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Comment on 'A PAX6 gene polymorphism is associated with genetic predisposition to extreme myopia'

Zayats, Tetyana, Guggenheim, Jeremy Andrew ORCID:, Hammond, C. J. and Young, Terri L. 2008. Comment on 'A PAX6 gene polymorphism is associated with genetic predisposition to extreme myopia'. Eye 22 (4) , pp. 598-599. 10.1038/sj.eye.6703096

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Sir, Tsai et al1 carried out a case–control association study in 340 Taiwanese medical students, and reported an association between presence of ‘extreme myopia’ (<?10.00?D) and genotype at SNP rs667773 (also known as IVS9-12C to T) in the PAX6 gene. No association was found between ‘high myopia’ (<?6.00?D) and rs667773 genotype. rs667773 has a minor allele frequency (MAF) 4% in the United Kingdom; 7% in CEPH Europeans; 11% in Japan, and has been suggested to be a neutral polymorphism unlikely to cause an overt phenotype such as aniridia.2, 3 No common (neutral) PAX6 variants have been associated with myopia susceptibility.4, 5 We suggest that until replicated, the findings of Tsai et al should be interpreted with caution for the following reasons. First, the sample size for the subgroup analysis was limited (n=67 extreme myopes; 85 controls). Thus, the risk of a type I error was high. The moderate heterozygosity of rs667773 exacerbates this difficulty (hence the very low counts of TT genotypes). Second, the issue of population stratification was not considered. The MAF of rs667773 in the study of Tsai et al was 17%, suggesting that T allele is more common in Taiwanese than in hitherto studied populations. This wide variability in allele frequency could easily lead to a false–positive association if refractive error also varied across the region from which the subjects were sampled. Third, we note that the higher-risk C allele is more common in Europeans than in East Asians, whereas extreme myopia is more common in East Asia than in Europe. If rs667773 is an important myopia susceptibility variant, one would expect the opposite relationship. Fourth, according to the common disease, common variant hypothesis, for a high-risk variant to rise to a frequency >80%, it would have to exert a strong selective advantage. No such advantage has been attributed to the C allele of rs667773. Finally, unless the genetic risk factors for high and extreme myopia are distinct, the lack of association with high myopia is unexpected, especially since power was greater to detect an association with high myopia than extreme myopia.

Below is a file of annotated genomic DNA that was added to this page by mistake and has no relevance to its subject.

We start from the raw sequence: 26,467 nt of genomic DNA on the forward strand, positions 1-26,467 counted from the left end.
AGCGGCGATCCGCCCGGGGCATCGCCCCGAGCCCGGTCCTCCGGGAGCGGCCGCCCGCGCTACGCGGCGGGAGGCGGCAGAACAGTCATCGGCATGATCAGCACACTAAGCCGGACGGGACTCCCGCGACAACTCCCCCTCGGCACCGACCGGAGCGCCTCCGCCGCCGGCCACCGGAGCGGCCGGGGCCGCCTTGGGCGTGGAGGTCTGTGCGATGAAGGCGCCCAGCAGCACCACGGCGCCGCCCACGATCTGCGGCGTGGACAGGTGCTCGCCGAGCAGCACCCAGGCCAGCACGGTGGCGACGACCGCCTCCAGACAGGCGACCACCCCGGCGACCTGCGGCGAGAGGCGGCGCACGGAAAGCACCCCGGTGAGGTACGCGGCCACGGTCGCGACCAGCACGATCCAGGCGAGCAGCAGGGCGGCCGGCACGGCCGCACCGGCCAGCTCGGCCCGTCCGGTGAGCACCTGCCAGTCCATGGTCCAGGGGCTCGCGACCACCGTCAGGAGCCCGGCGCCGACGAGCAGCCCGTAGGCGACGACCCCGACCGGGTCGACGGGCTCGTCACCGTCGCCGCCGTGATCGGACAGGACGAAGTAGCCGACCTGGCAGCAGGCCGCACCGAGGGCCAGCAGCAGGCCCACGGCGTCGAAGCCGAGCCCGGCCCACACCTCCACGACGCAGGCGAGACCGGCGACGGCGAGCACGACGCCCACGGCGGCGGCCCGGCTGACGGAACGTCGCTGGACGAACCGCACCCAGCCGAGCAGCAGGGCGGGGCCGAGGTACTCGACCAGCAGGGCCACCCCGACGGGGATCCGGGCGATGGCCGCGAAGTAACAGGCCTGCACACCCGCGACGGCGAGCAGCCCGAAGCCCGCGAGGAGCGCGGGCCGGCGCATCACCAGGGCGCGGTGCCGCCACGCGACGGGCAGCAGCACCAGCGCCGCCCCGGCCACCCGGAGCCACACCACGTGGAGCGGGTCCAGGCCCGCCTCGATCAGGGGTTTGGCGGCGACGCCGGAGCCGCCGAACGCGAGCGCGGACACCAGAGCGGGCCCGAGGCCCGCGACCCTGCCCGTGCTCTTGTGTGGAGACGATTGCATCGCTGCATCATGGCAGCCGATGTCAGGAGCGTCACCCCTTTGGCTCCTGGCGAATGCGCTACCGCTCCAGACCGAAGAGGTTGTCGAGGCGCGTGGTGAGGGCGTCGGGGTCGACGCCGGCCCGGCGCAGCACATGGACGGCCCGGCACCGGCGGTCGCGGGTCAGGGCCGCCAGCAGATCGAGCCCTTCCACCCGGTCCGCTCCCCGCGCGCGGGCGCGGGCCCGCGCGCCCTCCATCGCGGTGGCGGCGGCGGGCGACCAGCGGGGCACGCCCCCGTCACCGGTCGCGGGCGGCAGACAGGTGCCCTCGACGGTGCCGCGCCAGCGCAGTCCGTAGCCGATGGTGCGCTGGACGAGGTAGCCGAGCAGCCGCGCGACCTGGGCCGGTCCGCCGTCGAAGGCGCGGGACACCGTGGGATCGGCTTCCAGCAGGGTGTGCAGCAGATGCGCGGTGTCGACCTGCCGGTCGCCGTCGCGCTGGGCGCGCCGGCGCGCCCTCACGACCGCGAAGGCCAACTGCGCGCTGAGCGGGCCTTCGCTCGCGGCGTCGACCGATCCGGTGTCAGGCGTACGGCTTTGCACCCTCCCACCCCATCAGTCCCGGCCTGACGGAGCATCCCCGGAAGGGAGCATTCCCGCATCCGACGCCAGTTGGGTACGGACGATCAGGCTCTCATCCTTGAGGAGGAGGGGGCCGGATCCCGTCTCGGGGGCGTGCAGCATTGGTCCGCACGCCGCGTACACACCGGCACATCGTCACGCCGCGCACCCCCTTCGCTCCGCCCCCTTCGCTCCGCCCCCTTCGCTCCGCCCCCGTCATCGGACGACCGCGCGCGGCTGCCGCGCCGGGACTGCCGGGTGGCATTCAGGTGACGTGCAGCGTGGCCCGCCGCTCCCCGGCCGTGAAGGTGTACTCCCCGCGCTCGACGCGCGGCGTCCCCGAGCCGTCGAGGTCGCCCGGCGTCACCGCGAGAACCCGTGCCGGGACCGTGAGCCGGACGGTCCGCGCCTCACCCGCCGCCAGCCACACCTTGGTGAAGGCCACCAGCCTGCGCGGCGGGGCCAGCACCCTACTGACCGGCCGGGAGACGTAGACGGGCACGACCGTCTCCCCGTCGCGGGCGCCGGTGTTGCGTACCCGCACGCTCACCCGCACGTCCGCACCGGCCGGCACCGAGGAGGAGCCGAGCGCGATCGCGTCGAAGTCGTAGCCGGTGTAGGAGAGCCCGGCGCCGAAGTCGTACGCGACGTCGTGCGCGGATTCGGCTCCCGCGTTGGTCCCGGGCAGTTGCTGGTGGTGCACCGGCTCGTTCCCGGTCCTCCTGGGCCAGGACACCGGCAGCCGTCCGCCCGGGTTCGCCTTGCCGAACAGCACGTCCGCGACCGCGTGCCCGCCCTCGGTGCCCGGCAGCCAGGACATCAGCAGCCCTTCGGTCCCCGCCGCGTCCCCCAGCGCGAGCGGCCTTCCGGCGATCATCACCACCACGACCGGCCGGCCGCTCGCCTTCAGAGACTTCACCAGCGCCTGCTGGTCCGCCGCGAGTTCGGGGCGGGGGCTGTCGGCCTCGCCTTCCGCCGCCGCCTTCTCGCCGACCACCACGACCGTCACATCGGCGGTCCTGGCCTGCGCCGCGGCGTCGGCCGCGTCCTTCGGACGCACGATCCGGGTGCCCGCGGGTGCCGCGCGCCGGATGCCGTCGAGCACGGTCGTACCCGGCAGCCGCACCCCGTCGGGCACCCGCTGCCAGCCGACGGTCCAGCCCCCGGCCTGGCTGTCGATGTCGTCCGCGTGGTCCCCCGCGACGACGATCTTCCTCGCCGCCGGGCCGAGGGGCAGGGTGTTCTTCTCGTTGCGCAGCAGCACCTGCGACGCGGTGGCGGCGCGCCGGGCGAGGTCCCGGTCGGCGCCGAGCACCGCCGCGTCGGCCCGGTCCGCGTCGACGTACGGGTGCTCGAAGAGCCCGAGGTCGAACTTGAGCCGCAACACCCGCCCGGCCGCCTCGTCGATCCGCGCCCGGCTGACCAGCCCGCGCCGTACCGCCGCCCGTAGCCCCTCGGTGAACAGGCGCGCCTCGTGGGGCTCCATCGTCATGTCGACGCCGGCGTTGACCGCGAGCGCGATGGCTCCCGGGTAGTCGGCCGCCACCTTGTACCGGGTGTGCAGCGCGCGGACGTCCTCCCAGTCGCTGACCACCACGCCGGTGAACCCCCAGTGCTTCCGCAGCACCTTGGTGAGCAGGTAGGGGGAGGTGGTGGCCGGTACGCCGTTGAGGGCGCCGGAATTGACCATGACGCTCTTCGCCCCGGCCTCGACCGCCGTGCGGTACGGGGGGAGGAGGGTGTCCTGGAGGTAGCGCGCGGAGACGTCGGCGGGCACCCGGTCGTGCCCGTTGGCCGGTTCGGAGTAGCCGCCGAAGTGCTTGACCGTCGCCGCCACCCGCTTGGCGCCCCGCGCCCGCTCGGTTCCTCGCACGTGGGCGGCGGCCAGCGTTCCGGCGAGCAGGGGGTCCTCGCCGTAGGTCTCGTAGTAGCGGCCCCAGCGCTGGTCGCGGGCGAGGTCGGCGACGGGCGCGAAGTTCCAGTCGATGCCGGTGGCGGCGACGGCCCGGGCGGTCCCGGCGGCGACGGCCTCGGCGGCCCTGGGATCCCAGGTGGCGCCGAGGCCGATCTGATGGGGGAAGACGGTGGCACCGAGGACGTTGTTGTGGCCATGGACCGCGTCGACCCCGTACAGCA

Item Type: Article
Status: Published
Schools: Optometry and Vision Sciences
Additional Information: Correspondence
Publisher: Nature Publishing Group
ISSN: 0950-222X
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Last Modified: 17 Oct 2022 10:07

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